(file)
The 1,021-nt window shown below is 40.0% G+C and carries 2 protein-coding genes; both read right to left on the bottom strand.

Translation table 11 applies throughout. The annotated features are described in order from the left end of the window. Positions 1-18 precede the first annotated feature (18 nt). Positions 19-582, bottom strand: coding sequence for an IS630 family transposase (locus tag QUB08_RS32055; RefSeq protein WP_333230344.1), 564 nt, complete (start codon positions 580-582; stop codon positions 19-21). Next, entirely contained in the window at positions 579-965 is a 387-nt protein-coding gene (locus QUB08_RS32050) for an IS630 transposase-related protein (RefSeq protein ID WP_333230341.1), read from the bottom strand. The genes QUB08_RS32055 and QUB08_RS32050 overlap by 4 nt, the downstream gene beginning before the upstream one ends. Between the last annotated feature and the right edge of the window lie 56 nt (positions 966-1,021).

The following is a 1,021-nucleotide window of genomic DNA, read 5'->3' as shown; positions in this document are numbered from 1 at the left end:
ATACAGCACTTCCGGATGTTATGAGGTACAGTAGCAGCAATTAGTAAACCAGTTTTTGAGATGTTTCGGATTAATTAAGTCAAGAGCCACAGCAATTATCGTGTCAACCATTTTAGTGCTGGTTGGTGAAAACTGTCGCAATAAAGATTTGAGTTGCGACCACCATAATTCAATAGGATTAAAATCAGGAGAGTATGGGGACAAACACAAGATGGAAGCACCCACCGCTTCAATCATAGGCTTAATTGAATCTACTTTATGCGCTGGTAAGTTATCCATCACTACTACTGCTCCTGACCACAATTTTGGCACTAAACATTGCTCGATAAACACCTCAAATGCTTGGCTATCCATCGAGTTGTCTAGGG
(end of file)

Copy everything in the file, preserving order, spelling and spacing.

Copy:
The 1,021-nt window shown below is 40.0% G+C and carries 2 protein-coding genes; both read right to left on the bottom strand.

Translation table 11 applies throughout. The annotated features are described in order from the left end of the window. Positions 1-18 precede the first annotated feature (18 nt). Positions 19-582, bottom strand: coding sequence for an IS630 family transposase (locus tag QUB08_RS32055; RefSeq protein WP_333230344.1), 564 nt, complete (start codon positions 580-582; stop codon positions 19-21). Next, entirely contained in the window at positions 579-965 is a 387-nt protein-coding gene (locus QUB08_RS32050) for an IS630 transposase-related protein (RefSeq protein ID WP_333230341.1), read from the bottom strand. The genes QUB08_RS32055 and QUB08_RS32050 overlap by 4 nt, the downstream gene beginning before the upstream one ends. Between the last annotated feature and the right edge of the window lie 56 nt (positions 966-1,021).

The following is a 1,021-nucleotide window of genomic DNA, read 5'->3' as shown; positions in this document are numbered from 1 at the left end:
ATACAGCACTTCCGGATGTTATGAGGTACAGTAGCAGCAATTAGTAAACCAGTTTTTGAGATGTTTCGGATTAATTAAGTCAAGAGCCACAGCAATTATCGTGTCAACCATTTTAGTGCTGGTTGGTGAAAACTGTCGCAATAAAGATTTGAGTTGCGACCACCATAATTCAATAGGATTAAAATCAGGAGAGTATGGGGACAAACACAAGATGGAAGCACCCACCGCTTCAATCATAGGCTTAATTGAATCTACTTTATGCGCTGGTAAGTTATCCATCACTACTACTGCTCCTGACCACAATTTTGGCACTAAACATTGCTCGATAAACACCTCAAATGCTTGGCTATCCATCGAGTTGTCTAGGG